Paula Poundstone brings comedy act to MCCCWritten by Vicki L. Kroll | | email@example.com
It’s 8 a.m. in California, and Paula Poundstone admits she already popped the top of her favorite diet cola.
“Yes I have,” she said and laughed.
The comedienne needs to be ready to take care of her three children, 10 cats, dog, lizard and bunny.
“The first thing I do every morning is get up and clean disgusting substances. It’s my whole life; it’s very glamorous,” she deadpanned.
Fans can expect to hear more about raising kids and animals when Poundstone comes to the Monroe County Community College La-Z-Boy Center Meyer Theater for a 7:30 p.m. show April 16.
Remaining tickets are $22.
“I talk about the difficult job of trying to inform oneself in order to be a halfway decent voter,” Poundstone said. “I talk about public schools, and I talk about Abraham Lincoln and Frank and Joe Hardy, but only where appropriate.”
In addition to her self-deprecating humor and offbeat observations, Poundstone is known for talking to the audience.
“I do these little biographies of people in the room and it gives every show an unexpected and great flavor,” she said during a call from her Santa Monica home.
She mentioned a person she talked to on her 2009 CD, “I Heart Jokes: Paula Tells Them in Maine.”
“At the [show] in Maine, the guy I asked what do you do for a living said he was a snow ranger, and I thought I’d died and gone to heaven,” Poundstone said.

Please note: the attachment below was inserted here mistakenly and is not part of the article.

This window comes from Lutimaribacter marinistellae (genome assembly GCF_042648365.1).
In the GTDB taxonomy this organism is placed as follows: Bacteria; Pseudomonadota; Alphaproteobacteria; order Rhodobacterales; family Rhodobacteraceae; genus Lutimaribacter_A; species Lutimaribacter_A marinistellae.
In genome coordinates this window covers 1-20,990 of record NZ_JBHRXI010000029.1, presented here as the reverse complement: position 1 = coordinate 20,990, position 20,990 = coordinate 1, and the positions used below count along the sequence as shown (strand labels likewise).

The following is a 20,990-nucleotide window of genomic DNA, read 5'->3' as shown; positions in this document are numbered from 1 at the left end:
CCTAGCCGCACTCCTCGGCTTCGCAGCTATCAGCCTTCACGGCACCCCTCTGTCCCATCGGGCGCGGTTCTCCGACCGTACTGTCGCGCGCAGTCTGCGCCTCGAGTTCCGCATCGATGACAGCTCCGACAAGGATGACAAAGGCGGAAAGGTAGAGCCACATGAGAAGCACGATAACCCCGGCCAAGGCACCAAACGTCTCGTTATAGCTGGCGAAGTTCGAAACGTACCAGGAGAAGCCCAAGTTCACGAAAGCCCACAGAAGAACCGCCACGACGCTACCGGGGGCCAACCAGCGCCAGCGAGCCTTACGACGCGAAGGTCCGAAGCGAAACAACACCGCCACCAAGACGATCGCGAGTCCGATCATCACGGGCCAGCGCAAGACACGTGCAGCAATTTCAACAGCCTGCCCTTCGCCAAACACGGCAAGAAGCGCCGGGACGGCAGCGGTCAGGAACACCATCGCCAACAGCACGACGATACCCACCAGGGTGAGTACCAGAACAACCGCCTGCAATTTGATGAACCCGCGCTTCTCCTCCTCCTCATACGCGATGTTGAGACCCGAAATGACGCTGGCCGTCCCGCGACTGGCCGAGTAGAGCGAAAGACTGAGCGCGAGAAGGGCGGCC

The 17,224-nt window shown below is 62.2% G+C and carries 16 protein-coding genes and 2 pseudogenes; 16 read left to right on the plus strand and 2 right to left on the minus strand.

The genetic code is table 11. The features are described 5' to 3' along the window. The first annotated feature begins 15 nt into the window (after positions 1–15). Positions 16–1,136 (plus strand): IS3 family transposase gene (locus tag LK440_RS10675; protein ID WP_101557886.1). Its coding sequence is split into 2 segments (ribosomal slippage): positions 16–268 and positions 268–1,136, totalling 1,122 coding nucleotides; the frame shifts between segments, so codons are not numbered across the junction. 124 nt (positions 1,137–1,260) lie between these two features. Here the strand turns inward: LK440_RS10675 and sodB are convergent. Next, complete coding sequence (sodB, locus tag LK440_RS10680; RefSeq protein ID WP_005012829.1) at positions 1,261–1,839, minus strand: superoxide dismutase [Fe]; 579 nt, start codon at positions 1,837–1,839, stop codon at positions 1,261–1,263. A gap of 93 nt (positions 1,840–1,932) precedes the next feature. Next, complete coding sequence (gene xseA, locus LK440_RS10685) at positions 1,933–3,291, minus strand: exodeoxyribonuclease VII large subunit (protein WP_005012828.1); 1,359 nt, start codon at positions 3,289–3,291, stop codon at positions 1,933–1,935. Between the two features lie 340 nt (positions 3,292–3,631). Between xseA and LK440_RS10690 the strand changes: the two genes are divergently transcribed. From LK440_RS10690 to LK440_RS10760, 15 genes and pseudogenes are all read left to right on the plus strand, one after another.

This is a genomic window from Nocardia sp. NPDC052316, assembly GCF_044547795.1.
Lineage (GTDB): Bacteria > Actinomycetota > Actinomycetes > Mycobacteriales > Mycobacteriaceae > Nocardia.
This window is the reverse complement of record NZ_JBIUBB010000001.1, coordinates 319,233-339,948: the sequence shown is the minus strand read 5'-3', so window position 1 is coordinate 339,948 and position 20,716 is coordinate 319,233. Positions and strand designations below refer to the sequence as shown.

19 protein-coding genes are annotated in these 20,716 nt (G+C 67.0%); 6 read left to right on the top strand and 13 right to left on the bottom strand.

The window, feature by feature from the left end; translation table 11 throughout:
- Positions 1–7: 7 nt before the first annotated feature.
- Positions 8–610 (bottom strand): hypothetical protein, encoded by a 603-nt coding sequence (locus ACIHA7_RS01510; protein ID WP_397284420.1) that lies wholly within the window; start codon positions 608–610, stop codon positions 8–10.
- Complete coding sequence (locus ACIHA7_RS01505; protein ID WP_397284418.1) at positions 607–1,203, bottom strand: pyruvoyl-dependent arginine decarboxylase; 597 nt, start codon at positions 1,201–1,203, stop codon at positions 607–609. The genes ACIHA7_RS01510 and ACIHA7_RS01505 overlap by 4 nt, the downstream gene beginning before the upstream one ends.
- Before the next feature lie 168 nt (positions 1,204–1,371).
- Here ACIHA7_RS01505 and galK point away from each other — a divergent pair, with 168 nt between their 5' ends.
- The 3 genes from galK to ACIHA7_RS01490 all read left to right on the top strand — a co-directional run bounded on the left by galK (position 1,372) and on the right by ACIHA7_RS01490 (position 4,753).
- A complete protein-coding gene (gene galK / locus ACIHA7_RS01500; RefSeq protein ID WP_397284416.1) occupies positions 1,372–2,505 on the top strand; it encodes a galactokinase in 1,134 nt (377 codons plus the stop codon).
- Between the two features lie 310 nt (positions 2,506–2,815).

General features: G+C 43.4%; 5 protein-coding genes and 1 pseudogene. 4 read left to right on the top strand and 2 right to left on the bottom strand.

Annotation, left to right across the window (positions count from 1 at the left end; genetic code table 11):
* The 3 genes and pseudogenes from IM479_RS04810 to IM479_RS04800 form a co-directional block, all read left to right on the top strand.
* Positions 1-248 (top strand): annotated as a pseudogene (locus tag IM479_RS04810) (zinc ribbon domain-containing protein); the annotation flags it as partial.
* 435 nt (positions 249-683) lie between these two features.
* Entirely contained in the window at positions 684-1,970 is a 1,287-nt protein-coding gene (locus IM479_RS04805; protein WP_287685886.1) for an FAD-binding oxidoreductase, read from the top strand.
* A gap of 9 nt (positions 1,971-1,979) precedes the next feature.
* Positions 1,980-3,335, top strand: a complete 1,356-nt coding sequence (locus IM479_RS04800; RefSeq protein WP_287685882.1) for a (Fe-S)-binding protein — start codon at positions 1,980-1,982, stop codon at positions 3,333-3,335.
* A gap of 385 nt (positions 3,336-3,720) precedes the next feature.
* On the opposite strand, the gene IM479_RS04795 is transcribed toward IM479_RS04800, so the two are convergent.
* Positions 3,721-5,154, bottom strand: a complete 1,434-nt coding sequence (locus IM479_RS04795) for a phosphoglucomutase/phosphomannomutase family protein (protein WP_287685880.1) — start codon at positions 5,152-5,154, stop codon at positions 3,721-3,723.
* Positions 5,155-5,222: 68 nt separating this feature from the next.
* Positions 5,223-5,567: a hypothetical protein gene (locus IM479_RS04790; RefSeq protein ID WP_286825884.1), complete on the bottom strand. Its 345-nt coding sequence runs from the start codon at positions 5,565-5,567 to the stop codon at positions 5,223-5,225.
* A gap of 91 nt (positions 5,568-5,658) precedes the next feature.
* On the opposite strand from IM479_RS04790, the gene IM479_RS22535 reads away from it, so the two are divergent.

That disc, surprisingly, is Poundstone’s only recording.
“First of all, I don’t know that the world was worse off without a Paula Poundstone CD,” she said. “If years ago when everyone was doing comedy CDs, if I had jumped right in, I wouldn’t have been able to get [the biographies] in. Now the characters in the room are on the CD, which is great.”
The Emmy Award winner has been quite a character herself.
“The first sentence of the last paragraph of the summary letter written by my kindergarten teacher, Mrs. Bump, in May of 1965 says, ‘I have enjoyed many of Paula’s humorous comments about our activities,’ ” the comic said. “So Mrs. Bump thought I was mildly humorous in her kindergarten class, and I always appreciated that note.”
Maybe she developed her wit to elicit her favorite response.
“The sound of laughter delights me,” Poundstone said. “When I was little and my mother would have her friends over to play canasta, she’d send us up to bed and you could hear the ladies laughing through the floor. It was a great sound.”
These days she makes people laugh as a panelist on the quiz show “Wait Wait … Don’t Tell Me!” on National Public Radio and as a regular guest on “A Prairie Home Companion.”
She’s also working on a book.
“It’s loosely titled ‘The Totally Unscientific Study of the Search for Human Happiness.’ It’s about things that people think will make them happy,” Poundstone said.
“I wrote a book called, ‘There’s Nothing in This Book That I Meant to Say,’ and that one took me nine years,” she said. “When I started this one, I thought somehow I’d bring it in; how high did I set the bar there?”